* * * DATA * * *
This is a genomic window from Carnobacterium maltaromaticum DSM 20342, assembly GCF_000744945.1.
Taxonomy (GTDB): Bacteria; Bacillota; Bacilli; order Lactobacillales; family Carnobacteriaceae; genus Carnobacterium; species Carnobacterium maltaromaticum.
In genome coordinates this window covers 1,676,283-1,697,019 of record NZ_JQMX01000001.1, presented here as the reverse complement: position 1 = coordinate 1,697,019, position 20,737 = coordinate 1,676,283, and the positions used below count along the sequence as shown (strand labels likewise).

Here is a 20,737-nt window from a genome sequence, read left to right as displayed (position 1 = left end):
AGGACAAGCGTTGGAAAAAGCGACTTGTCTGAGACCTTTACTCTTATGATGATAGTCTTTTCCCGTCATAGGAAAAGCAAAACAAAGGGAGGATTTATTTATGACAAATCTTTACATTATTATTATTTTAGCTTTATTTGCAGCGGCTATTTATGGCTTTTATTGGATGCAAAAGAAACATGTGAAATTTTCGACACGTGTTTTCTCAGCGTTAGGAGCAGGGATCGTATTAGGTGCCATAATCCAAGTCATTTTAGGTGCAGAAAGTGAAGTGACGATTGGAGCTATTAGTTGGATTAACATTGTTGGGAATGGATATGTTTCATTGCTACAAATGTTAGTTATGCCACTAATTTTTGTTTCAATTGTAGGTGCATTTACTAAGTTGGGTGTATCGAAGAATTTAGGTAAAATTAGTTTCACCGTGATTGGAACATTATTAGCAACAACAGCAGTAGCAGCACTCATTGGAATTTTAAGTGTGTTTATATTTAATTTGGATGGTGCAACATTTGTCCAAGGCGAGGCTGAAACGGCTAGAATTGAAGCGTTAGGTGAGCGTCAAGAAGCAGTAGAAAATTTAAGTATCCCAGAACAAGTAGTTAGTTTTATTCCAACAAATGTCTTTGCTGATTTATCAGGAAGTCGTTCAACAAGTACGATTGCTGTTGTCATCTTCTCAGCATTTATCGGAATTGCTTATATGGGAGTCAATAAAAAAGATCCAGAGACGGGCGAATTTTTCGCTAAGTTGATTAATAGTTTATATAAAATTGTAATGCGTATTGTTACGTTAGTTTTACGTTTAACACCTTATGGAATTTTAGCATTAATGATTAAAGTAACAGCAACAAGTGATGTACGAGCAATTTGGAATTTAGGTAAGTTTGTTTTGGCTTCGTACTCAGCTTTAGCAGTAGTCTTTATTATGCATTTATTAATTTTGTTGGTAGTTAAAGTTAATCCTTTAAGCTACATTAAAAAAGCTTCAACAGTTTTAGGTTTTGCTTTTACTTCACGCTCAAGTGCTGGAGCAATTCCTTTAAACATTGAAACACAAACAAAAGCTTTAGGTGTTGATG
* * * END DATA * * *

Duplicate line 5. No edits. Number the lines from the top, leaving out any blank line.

AGGACAAGCGTTGGAAAAAGCGACTTGTCTGAGACCTTTACTCTTATGATGATAGTCTTTTCCCGTCATAGGAAAAGCAAAACAAAGGGAGGATTTATTTATGACAAATCTTTACATTATTATTATTTTAGCTTTATTTGCAGCGGCTATTTATGGCTTTTATTGGATGCAAAAGAAACATGTGAAATTTTCGACACGTGTTTTCTCAGCGTTAGGAGCAGGGATCGTATTAGGTGCCATAATCCAAGTCATTTTAGGTGCAGAAAGTGAAGTGACGATTGGAGCTATTAGTTGGATTAACATTGTTGGGAATGGATATGTTTCATTGCTACAAATGTTAGTTATGCCACTAATTTTTGTTTCAATTGTAGGTGCATTTACTAAGTTGGGTGTATCGAAGAATTTAGGTAAAATTAGTTTCACCGTGATTGGAACATTATTAGCAACAACAGCAGTAGCAGCACTCATTGGAATTTTAAGTGTGTTTATATTTAATTTGGATGGTGCAACATTTGTCCAAGGCGAGGCTGAAACGGCTAGAATTGAAGCGTTAGGTGAGCGTCAAGAAGCAGTAGAAAATTTAAGTATCCCAGAACAAGTAGTTAGTTTTATTCCAACAAATGTCTTTGCTGATTTATCAGGAAGTCGTTCAACAAGTACGATTGCTGTTGTCATCTTCTCAGCATTTATCGGAATTGCTTATATGGGAGTCAATAAAAAAGATCCAGAGACGGGCGAATTTTTCGCTAAGTTGATTAATAGTTTATATAAAATTGTAATGCGTATTGTTACGTTAGTTTTACGTTTAACACCTTATGGAATTTTAGCATTAATGATTAAAGTAACAGCAACAAGTGATGTACGAGCAATTTGGAATTTAGGTAAGTTTGTTTTGGCTTCGTACTCAGCTTTAGCAGTAGTCTTTATTATGCATTTATTAATTTTGTTGGTAGTTAAAGTTAATCCTTTAAGCTACATTAAAAAAGCTTCAACAGTTTTAGGTTTTGCTTTTACTTCACGCTCAAGTGCTGGAGCAATTCCTTTAAACATTGAAACACAAACAAAAGCTTTAGGTGTTGATG